So why am I glad for the change? One word: Netflix.

Netflix shares dropped 26.4% late Wednesday. Why? Because, according to The Wall Street Journal, the company failed to meet expected growth of new users. It didn’t lose customers. It actually gained 980,000 streaming customers in the U.S. and 2.04 million foreign customers. But those numbers fell short of the expected growth of  1.33 million and 2.36 million customers here and abroad, respectively.

I use Twitter every day. It’s a great tool. I want it to succeed. Since it’s a publicly traded company, that means that it has to keep its shareholders happy, it has to continue to grow.

In it’s most recent quarterly filing with the Securities and Exchange Commission, Twitter stated that if they were “unable to convince potential new users of the value and usefulness of our products and services,” that could “negatively affect user growth and engagement.”

The change in the timeline is meant to attract new users, as Mathew Ingram reported at Gigaom:

The impetus for Twitter to filter is obvious: the service needs to show growth in both number of users and engagement in order to satisfy investors, and finding relevant content as a new user can be a challenge, which is why the company recently updated its so-called “on-boarding” process.

Through its years of consistent growth, Facebook has constantly changed the algorithm for its News Feed. Users complain, but new subscribers continue to sign up.

I haven’t detected any negative impact to my Twitter timeline, and tweets – all the tweets from the accounts I follow - are still showing up in reverse chronological order.

If Twitter needs to attract new customers, changing the timeline might be one way to make the service more appealing than it was to me when I first looked at it seven years ago. I don’t mind a timeline tweaked so slightly that I haven’t noticed a difference, if it means that Twitter can continue to grow.

Alternatives for subscribers who didn’t get their O.C. Register

Old News by Doug Wheller licensed under CC BY-NC-SA 2.0
Old News by Doug Wheller licensed under CC BY-NC-SA 2.0

Thousands of Orange County Register subscribers haven’t received their newspapers for the past few days (stories by the L.A. Times, O.C. Weekly and O.C. Register), so I thought it would be helpful to list some other ways those customers can get the news they’ve been missing.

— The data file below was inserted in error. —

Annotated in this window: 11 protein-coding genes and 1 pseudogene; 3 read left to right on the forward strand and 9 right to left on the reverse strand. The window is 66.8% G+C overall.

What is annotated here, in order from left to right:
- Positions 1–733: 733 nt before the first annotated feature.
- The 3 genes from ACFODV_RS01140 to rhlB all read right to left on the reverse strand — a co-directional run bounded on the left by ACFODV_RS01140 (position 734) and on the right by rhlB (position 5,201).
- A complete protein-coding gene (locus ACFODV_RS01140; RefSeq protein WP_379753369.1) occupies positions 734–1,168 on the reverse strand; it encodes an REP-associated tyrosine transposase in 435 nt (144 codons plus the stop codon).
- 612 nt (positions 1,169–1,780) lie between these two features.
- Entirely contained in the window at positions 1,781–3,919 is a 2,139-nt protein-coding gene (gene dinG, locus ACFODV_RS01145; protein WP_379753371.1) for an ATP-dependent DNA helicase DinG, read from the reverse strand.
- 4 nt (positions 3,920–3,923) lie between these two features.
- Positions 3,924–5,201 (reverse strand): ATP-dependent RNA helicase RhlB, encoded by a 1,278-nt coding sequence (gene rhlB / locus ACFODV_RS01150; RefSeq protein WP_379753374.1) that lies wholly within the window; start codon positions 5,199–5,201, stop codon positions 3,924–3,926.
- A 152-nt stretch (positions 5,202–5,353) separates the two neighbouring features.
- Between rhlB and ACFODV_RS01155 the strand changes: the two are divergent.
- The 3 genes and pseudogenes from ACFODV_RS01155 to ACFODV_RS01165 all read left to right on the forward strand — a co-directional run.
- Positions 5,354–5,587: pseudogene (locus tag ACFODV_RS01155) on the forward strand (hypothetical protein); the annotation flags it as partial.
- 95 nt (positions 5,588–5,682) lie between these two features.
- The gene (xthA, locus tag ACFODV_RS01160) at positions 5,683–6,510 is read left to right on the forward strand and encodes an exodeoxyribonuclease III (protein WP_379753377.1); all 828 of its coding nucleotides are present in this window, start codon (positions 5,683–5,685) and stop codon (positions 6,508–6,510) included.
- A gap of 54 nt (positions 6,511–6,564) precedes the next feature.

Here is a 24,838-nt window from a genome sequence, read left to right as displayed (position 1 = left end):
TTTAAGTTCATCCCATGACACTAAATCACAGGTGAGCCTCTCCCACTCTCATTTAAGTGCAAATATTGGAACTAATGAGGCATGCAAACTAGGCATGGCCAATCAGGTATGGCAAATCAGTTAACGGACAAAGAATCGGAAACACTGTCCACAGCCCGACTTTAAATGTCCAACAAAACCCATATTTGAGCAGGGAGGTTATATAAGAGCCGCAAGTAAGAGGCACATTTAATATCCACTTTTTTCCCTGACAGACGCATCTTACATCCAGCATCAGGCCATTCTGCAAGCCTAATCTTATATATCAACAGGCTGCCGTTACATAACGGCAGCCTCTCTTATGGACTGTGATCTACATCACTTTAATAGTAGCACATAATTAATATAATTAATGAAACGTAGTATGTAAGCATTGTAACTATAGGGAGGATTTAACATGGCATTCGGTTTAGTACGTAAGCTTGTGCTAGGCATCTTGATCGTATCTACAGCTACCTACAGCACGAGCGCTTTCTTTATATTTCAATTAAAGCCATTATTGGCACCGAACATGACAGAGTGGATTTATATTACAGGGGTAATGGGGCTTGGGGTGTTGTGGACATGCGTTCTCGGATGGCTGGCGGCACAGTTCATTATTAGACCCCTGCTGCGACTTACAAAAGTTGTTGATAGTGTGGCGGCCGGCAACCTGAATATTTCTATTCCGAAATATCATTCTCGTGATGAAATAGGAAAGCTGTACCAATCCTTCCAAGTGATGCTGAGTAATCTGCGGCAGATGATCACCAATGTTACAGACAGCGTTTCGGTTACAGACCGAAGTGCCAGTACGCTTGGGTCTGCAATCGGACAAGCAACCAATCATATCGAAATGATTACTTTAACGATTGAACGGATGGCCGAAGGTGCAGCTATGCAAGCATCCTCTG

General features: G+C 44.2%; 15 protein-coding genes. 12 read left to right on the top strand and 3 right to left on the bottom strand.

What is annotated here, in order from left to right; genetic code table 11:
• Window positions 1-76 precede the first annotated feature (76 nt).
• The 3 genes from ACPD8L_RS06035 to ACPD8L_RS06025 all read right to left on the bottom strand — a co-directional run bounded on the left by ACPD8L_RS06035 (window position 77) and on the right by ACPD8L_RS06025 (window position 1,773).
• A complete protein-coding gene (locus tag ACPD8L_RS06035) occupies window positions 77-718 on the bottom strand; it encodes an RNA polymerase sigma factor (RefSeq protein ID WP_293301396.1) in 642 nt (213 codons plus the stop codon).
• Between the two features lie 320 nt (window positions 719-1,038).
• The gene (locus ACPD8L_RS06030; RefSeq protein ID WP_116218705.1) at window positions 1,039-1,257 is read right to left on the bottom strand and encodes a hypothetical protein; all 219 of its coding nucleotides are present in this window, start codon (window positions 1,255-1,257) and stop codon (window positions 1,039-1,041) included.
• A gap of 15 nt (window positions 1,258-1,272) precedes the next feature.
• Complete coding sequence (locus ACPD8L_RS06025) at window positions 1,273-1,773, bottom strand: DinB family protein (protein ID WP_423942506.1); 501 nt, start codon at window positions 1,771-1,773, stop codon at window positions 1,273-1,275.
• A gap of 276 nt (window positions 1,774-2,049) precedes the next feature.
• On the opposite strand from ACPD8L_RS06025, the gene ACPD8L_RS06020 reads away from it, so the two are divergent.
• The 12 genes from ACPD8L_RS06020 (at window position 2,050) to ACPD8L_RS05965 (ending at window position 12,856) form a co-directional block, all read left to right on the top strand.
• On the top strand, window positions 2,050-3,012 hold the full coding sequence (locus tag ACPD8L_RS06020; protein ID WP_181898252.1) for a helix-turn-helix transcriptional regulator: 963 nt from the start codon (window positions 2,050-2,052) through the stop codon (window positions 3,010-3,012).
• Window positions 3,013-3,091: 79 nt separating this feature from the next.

The most obvious solution is to use the internet. People could visit the Register’s web site. They could go to Google and search for Orange County news. They can be more specific and query the search engine for news in their particular city.

For those married to the print medium, the Register has said that (paying) subscribers can visit the office in Santa Ana to pick up a “free” copy of the paper. People can also visit their local convenience store or hunt down a rare newspaper vending machine and purchase a copy of the Register or a competing publication.

Unfortunately, none of my suggestions are good ones.

Visit the Register’s Facebook page, or search Twitter for mentions of @ocregister.  Customers have been using social media to complain about the problem. So-called “print customers” obviously know how to use the internet and social media. They know how to find the Register on Twitter. They know how to find the Register on Facebook. It’s safe to assume they know how to visit the Register website and read the news there.

The vocal print subscribers who use social media to complain about distribution problems don’t seem interested in a digital solution. Post after post makes it clear. They want what they signed up for, a newspaper delivered to their doorstep.

If there’s one thing this delivery debacle has taught us, it is this: there is a real demand for newspapers, even among people who use the internet and social media.

What’s the lesson?

So, if for some news consumers there is no substitute for printed news, what should the Register and other newspaper organizations take away as a lesson from this experience? I want to hear what you have to say. Leave a comment below or strike up a conversation on Twitter, where you can find me @ksablan.